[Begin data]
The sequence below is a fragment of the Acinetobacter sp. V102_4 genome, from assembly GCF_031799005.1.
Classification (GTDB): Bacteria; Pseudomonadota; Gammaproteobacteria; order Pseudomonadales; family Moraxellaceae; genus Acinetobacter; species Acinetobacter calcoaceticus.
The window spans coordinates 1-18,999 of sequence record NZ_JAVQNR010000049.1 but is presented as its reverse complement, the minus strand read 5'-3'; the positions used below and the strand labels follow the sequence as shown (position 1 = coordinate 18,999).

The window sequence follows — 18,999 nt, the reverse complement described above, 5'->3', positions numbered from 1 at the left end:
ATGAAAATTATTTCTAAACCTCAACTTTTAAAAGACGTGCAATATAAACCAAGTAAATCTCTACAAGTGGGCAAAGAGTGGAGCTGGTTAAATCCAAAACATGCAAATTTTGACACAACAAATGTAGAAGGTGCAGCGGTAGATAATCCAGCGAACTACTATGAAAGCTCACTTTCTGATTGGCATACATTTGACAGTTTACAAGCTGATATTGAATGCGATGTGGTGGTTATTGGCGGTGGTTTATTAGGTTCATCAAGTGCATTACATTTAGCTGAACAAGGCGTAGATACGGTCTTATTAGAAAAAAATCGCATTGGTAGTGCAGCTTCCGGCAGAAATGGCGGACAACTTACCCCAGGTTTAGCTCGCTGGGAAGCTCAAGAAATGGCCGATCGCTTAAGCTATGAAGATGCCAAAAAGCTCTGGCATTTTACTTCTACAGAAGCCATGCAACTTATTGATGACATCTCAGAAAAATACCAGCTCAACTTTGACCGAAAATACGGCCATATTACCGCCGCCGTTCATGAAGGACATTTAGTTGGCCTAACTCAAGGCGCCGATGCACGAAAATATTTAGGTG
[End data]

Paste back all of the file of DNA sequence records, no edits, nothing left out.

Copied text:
The sequence below is a fragment of the Acinetobacter sp. V102_4 genome, from assembly GCF_031799005.1.
Classification (GTDB): Bacteria; Pseudomonadota; Gammaproteobacteria; order Pseudomonadales; family Moraxellaceae; genus Acinetobacter; species Acinetobacter calcoaceticus.
The window spans coordinates 1-18,999 of sequence record NZ_JAVQNR010000049.1 but is presented as its reverse complement, the minus strand read 5'-3'; the positions used below and the strand labels follow the sequence as shown (position 1 = coordinate 18,999).

The window sequence follows — 18,999 nt, the reverse complement described above, 5'->3', positions numbered from 1 at the left end:
ATGAAAATTATTTCTAAACCTCAACTTTTAAAAGACGTGCAATATAAACCAAGTAAATCTCTACAAGTGGGCAAAGAGTGGAGCTGGTTAAATCCAAAACATGCAAATTTTGACACAACAAATGTAGAAGGTGCAGCGGTAGATAATCCAGCGAACTACTATGAAAGCTCACTTTCTGATTGGCATACATTTGACAGTTTACAAGCTGATATTGAATGCGATGTGGTGGTTATTGGCGGTGGTTTATTAGGTTCATCAAGTGCATTACATTTAGCTGAACAAGGCGTAGATACGGTCTTATTAGAAAAAAATCGCATTGGTAGTGCAGCTTCCGGCAGAAATGGCGGACAACTTACCCCAGGTTTAGCTCGCTGGGAAGCTCAAGAAATGGCCGATCGCTTAAGCTATGAAGATGCCAAAAAGCTCTGGCATTTTACTTCTACAGAAGCCATGCAACTTATTGATGACATCTCAGAAAAATACCAGCTCAACTTTGACCGAAAATACGGCCATATTACCGCCGCCGTTCATGAAGGACATTTAGTTGGCCTAACTCAAGGCGCCGATGCACGAAAATATTTAGGTG